It’s January, and that means New Year’s resolutions, that time of year when our best intentions--improve our lives, pick up that new hobby, and learn that new skill--last for a few weeks before real life gets in the way. As a Scrum Master at Rangle, I’ve been thinking a lot over the past few weeks about how I can take what I practice at work every day to help others achieve their project and team goals and apply those concepts to bettering myself in 2018. Luckily, there are lots of concepts that I can take from the Agile project management philosophy to make a series of resolutions that have a much greater chance of sticking than “I’ll go back to the some point...somehow.” Here are some simple concepts you can draw on to help you follow through with your goals in 2018:

1) “Responding to change over following a plan”

This phrase is one of the four values that make up the Agile Manifesto - the guiding values underlying all Agile projects. I include this value first in thinking about how to successfully follow through with life goals because the first thing that will get in the way of your goals is everyday life. We all know that things can change drastically in our lives from month to month, and as a result a plan you make that hinges on the reality of you life in January might not apply anymore by the end or even middle of the year. To form a successful resolution, you have to bake into your plan the ability to change that plan given new information, life circumstances, restrictions, and opportunities. For example, if you map out a detailed monthly plan for the next 12 months, you might feel productive, but really all you’ve done is set up a plan that’s bound to make you feel like a failure when anything changes. Try a one month - or better, one week - plan instead, and then plan the next week or month once you’ve achieved the first part of your goal.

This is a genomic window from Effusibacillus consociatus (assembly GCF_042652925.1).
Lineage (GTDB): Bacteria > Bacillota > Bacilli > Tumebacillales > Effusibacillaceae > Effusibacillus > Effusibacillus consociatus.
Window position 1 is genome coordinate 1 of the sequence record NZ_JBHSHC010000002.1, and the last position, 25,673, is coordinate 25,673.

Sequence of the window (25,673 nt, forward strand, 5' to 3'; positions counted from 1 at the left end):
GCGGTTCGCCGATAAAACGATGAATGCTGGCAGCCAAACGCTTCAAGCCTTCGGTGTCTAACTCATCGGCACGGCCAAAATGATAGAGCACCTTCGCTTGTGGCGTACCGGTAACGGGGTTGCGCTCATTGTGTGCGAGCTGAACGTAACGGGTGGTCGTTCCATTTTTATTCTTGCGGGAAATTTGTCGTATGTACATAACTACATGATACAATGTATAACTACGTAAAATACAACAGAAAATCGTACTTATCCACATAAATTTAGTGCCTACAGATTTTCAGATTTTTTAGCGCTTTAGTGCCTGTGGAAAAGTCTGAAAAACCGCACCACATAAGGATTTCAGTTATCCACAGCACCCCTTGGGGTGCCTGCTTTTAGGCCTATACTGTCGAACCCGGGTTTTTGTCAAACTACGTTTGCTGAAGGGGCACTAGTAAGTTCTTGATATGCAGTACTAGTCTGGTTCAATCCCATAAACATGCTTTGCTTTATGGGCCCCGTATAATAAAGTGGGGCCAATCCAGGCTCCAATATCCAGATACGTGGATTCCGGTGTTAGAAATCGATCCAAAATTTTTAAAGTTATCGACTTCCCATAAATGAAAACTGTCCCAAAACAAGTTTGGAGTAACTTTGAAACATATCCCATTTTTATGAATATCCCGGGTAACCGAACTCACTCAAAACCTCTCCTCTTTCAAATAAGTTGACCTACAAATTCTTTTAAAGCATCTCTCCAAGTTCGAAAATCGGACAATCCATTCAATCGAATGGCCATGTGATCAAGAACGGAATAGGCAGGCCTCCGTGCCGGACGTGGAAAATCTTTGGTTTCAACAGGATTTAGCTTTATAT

2) "Simplicity is essential"

The Agile Manifesto also has a set of Principles underlying the four values. When I help Product Owners refine their project backlogs, and help teams refine their stories, I often go back to this particular Agile principle: “Simplicity - the art of maximizing the amount of work not done - is essential.” In technical projects this means examining the various ways to provide the desired value to the end user, thinking creatively about how you can get that same amount of value in less time with less complexity, and then doing that. Similarly, for your 2018 resolutions, you can apply this principle to your goals to examine if there isn’t some easier way to attain what you really want. Ask yourself: “What’s the easiest and quickest way I can get to the same result?” instead of just executing on the first plan that you think of. Remove barriers to your success early, and you’ll be much more likely to succeed.

3) INVEST in your goals